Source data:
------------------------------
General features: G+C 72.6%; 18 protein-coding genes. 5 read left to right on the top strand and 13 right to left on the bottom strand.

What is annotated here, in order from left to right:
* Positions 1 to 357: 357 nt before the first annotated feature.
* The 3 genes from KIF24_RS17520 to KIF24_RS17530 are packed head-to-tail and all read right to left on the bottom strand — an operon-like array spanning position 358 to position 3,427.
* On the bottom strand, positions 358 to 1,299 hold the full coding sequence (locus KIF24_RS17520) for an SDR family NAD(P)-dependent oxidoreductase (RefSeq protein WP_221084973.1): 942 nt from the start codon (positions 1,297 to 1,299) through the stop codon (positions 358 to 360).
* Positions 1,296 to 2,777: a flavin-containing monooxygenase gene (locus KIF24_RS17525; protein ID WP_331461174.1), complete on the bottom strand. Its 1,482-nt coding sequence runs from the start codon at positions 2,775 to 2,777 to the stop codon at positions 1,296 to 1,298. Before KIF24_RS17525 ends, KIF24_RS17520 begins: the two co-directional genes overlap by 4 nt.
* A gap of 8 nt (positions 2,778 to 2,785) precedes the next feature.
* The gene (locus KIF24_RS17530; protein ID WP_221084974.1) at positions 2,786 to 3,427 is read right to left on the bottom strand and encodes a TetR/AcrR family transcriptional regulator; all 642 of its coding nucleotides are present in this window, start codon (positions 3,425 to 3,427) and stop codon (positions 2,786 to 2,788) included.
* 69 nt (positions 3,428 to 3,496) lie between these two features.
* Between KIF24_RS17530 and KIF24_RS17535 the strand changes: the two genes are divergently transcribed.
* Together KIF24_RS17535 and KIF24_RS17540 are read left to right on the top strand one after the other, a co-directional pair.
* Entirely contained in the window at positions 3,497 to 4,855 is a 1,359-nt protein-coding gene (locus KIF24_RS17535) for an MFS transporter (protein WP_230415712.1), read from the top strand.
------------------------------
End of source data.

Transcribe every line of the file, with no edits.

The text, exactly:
General features: G+C 72.6%; 18 protein-coding genes. 5 read left to right on the top strand and 13 right to left on the bottom strand.

What is annotated here, in order from left to right:
* Positions 1 to 357: 357 nt before the first annotated feature.
* The 3 genes from KIF24_RS17520 to KIF24_RS17530 are packed head-to-tail and all read right to left on the bottom strand — an operon-like array spanning position 358 to position 3,427.
* On the bottom strand, positions 358 to 1,299 hold the full coding sequence (locus KIF24_RS17520) for an SDR family NAD(P)-dependent oxidoreductase (RefSeq protein WP_221084973.1): 942 nt from the start codon (positions 1,297 to 1,299) through the stop codon (positions 358 to 360).
* Positions 1,296 to 2,777: a flavin-containing monooxygenase gene (locus KIF24_RS17525; protein ID WP_331461174.1), complete on the bottom strand. Its 1,482-nt coding sequence runs from the start codon at positions 2,775 to 2,777 to the stop codon at positions 1,296 to 1,298. Before KIF24_RS17525 ends, KIF24_RS17520 begins: the two co-directional genes overlap by 4 nt.
* A gap of 8 nt (positions 2,778 to 2,785) precedes the next feature.
* The gene (locus KIF24_RS17530; protein ID WP_221084974.1) at positions 2,786 to 3,427 is read right to left on the bottom strand and encodes a TetR/AcrR family transcriptional regulator; all 642 of its coding nucleotides are present in this window, start codon (positions 3,425 to 3,427) and stop codon (positions 2,786 to 2,788) included.
* 69 nt (positions 3,428 to 3,496) lie between these two features.
* Between KIF24_RS17530 and KIF24_RS17535 the strand changes: the two genes are divergently transcribed.
* Together KIF24_RS17535 and KIF24_RS17540 are read left to right on the top strand one after the other, a co-directional pair.
* Entirely contained in the window at positions 3,497 to 4,855 is a 1,359-nt protein-coding gene (locus KIF24_RS17535) for an MFS transporter (protein WP_230415712.1), read from the top strand.